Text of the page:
Glenn Beck

Talk show host Glenn Beck returned to the air Monday, but did not address the advertiser boycott that began after he called President Barack Obama a racist.

Beck, who had been away on a planned vacation, didn't shy away from making other controversial statements upon his return, however. Launching a weeklong series called "The New Republic: America's Future," Beck opened the show by encouraging viewers to tell their friends to watch his show with a pen and paper because he was going to ask "reasonable questions for unreasonable times."

Check out the Top 5 talk-show controversies of 2009

Beck accused the Obama administration of planning to "spend its way out of debt," and asked why it was considered "hateful" to expect legislators to read massive 1,000-page bills about healthcare before passing them.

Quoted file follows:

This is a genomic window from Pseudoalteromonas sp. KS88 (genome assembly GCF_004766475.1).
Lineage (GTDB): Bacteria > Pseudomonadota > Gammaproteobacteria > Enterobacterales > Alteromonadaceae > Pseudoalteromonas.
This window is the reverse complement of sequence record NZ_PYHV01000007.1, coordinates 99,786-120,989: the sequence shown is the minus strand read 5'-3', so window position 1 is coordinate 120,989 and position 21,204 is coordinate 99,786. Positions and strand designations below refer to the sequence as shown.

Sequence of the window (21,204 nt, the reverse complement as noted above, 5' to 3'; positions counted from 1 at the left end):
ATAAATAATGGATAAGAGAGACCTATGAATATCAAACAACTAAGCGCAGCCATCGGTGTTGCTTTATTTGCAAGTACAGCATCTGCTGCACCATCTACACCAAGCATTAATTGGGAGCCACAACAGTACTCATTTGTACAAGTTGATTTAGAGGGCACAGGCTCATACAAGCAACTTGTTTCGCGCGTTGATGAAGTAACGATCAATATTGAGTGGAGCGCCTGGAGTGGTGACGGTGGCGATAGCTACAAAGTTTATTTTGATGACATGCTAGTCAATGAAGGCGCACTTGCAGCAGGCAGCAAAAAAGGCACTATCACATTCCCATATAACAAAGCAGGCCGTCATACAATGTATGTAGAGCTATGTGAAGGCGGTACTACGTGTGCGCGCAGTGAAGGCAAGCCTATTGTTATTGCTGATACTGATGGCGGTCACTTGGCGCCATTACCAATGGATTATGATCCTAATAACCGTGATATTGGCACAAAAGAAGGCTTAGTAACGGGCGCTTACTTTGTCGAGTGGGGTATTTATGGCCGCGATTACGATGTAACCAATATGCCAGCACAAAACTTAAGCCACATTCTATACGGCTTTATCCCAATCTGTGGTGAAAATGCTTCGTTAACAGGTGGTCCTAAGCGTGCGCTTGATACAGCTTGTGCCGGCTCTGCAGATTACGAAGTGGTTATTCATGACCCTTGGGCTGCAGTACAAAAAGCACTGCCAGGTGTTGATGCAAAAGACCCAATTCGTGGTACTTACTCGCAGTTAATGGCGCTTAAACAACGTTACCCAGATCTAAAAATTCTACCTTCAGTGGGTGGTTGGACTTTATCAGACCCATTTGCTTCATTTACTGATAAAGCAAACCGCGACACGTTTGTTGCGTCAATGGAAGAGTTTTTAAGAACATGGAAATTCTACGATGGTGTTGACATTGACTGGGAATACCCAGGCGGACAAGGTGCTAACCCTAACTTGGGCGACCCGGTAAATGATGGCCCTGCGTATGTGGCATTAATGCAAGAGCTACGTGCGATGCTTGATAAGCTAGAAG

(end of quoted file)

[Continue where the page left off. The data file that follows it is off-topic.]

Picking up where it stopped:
Glenn Beck Program returned with 36 fewer advertisers, according to ColorofChange.org, the group leading the boycott against Beck's show. But some companies are going further than just pulling ads from Beck's show. Clorox, for example, said in a statement to Politico that the company doesn't want to be "associated with inflammatory speech used by either liberal or conservative talk show hosts."

DefendGlenn.com, a website supporting Beck, said Wal-Mart wasn't simply pulling ads from Beck's program, but "all cable news talk shows."

TVGuide.com's calls to a Wal-Mart spokesperson were not immediately returned.

The boycott began shortly after Beck called Obama a racist with a "deep-seated hatred for white people or the white culture" during an appearance on Fox & Friends.